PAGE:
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a million SITA-s - Response
a Neo Bharatam presentation
Response - students' feedback
to the performance on May 3, 2015
at the NYU Steinhardt School, Greenwich Village
Storytelling in the Classroom, Spring 2015
- Megan Ibarra
Anita’s Ratman’s telling of A Million Sitas was an engaging and beautiful portrayal of women from Indian folklore. Anita brought the stories of these women alive through costuming, dance, and characterization. Her unique combination of traditional Indian dancing, contextual explanations, and animated acting made for a powerful portrayal that was accessible to all audiences.
My previous experiences with Indian storytelling have been through very traditional dance and music. Past performances that I have seen have been done completely in a native Indian language and all danced, with each dance flowing seamlessly to the next. I appreciated that Anita kept some of the traditional elements of this while breaking the dance and songs to tell the story to an English speaking audience. Beyond the actual story, Anita would also break to provide some cultural background and explain how the gods are understood now in the Indian community. There was enough narration and explanation in English for westerners to enter into the Hindu epic, while also maintaining enough traditional elements to appeal to Indian audience members as well.
Anita’s unique storytelling was characterized by her use of traditional dance, suggestive costuming, and physical characterization of the women she was representing. Since this epic follows four very distinct women, Anita introduced each character with a unique dance and piece of costuming that highlighted their personalities. After a verbal description of the character, the dance and costuming allowed the audience to really experience who these women were beyond words. The dance set the mood for that portion of the story being told. First, Mandodari, Ravana’s wife, was represented by a green glove depicting her earlier life as a frog. Anita’s facial expressions and movements through the dance were enticing and alluring. Then, Manthara was contrasted with this character by wearing a tattered shawl to show her status. She danced with a basket as her hunchback and made abrupt, swift movements to show her desperation to remove Rama from power. Later, Anita describedAhayla by her immense beauty. Anita used a simple gray cloth to represent her elegant and majestic beauty. However, this simple cloth was regally draped around her waist and shoulder as she danced very gently and graciously to show Ahalya’sangelic character. As Ahalya is cursed by her husband and becomes a stone, the gray fabric is used to cover her and reveal the shame that traps her. Next, Anita almost completely changes costumes to introduce Surpanakha. Her dark flowing pants, witch like fingers, angered facial expressions, and eerie movements help us to know that is a character not to be trusted. Anita helped us to enter into the world of these women through dance, clothing, and expressive movements.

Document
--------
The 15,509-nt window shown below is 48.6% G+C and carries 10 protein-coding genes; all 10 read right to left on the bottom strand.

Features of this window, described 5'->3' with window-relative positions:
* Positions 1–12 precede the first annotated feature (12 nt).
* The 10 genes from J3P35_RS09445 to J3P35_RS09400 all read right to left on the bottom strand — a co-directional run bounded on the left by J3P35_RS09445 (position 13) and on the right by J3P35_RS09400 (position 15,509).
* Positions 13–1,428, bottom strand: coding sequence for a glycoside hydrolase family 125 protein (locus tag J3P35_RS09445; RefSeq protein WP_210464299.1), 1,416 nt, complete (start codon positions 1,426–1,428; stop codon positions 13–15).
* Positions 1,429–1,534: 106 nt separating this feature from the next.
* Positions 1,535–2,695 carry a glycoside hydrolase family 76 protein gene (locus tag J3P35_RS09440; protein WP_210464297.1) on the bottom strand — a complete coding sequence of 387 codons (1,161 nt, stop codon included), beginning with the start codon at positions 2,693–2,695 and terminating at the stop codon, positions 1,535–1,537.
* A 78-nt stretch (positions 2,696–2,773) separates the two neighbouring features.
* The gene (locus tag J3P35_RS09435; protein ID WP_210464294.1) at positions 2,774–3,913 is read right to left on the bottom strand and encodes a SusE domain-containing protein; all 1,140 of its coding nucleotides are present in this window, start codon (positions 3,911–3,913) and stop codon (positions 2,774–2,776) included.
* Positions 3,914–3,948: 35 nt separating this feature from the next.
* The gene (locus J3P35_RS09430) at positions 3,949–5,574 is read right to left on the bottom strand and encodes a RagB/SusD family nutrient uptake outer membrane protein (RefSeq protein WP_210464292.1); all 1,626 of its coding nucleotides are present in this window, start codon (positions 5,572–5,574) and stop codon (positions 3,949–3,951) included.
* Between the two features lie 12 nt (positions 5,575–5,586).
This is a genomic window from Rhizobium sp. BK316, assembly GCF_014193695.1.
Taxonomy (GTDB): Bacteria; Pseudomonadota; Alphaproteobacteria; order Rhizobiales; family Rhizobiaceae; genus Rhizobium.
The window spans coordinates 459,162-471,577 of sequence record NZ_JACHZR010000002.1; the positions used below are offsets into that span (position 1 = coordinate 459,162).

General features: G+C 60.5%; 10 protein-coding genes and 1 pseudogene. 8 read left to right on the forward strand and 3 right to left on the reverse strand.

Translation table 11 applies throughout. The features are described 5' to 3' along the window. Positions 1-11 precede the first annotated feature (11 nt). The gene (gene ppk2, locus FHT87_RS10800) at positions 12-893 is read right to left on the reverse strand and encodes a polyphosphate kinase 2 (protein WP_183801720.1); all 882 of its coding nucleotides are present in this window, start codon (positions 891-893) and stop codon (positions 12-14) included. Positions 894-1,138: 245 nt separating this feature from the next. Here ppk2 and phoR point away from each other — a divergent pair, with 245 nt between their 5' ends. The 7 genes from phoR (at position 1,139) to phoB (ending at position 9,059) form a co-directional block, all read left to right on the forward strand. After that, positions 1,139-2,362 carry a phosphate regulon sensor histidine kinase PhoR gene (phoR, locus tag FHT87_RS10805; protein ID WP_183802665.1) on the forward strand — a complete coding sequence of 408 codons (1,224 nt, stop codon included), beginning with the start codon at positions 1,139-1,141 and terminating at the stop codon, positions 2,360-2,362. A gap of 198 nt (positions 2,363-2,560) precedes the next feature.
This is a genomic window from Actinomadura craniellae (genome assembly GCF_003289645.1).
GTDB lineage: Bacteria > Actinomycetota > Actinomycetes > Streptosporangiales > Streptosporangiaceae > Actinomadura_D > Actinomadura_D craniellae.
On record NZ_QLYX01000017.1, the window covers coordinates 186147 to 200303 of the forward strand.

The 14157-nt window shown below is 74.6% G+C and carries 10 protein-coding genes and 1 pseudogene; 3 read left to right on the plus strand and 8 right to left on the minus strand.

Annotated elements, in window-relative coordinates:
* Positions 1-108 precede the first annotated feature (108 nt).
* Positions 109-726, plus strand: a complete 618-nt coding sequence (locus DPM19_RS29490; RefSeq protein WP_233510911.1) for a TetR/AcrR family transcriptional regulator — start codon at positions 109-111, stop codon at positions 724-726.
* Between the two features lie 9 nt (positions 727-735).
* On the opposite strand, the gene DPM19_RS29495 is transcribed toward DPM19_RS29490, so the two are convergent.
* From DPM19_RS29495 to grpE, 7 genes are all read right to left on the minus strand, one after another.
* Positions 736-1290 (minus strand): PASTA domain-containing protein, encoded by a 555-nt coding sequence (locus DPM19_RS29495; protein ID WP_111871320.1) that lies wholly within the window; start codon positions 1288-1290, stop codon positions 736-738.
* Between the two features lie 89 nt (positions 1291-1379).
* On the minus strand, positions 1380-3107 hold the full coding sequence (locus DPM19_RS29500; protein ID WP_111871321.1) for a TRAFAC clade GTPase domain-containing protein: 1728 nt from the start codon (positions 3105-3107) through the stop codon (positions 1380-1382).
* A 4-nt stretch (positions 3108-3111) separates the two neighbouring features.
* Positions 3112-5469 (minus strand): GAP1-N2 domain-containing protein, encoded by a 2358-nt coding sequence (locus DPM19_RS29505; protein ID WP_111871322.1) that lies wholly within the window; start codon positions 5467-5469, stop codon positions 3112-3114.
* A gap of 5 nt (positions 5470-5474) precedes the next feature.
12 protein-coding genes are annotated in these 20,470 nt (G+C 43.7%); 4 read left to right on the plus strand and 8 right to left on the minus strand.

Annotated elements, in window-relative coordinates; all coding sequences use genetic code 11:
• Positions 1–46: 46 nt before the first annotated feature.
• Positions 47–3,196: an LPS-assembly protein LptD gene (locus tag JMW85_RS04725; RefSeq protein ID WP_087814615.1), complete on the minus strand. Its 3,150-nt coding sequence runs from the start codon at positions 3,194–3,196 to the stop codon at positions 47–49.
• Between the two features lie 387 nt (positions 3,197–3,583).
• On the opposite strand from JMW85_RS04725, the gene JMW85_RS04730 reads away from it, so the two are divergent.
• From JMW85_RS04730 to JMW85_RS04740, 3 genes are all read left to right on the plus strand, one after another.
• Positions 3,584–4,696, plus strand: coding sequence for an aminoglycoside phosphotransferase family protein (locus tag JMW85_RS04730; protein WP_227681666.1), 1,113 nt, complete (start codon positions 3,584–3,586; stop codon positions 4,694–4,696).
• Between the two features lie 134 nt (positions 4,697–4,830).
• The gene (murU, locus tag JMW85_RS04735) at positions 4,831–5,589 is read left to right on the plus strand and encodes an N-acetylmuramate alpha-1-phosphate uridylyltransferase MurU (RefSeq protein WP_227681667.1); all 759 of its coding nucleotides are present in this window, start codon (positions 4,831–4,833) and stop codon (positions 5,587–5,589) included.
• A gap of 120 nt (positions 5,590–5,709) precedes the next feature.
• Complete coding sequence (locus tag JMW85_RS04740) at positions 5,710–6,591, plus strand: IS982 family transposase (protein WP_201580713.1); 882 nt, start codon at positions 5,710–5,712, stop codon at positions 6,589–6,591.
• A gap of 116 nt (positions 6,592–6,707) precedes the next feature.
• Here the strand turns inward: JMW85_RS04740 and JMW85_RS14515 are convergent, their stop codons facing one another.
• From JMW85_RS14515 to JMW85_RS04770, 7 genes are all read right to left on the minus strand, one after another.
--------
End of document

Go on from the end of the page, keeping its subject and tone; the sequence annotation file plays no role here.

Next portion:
The ending of the story helped the audience connect personally and tie the stories of these women together. Anita ended the story about Sita by handing audience members rose petals as she explained how we are all Sita in the way that we share the struggles and adversity of women. Handing us the rose petals helped us to think about how there is a bit of Sita in our own lives. It was a way of connecting the stories of all of this women and inviting us to remember our own as well. The performance made me think of how women are depicted in religious stories that I grew up with. Like Indian culture, women in the bible are often overshadowed by the dominating male characters. However, when you take the time to really look at their stories, I see strong, very influential women. It was very powerful for me to hold these petals in my hand along with all the other women (and men) in the audience as I thought about the remarkable story of these Indian folktales. The tangible experience of the role petals also was a symbol of giving us the gift of storytelling. It was beautiful way to leave the audience at the end.
Although this was more performative than a lot of the work that we had done in class, it did reflect a lot of what we had talked about and the reading we studied. These stories were used as a way to pass on the history of Indian culture, unite a community of women, and cause the audience to reflect on their own life through the story.
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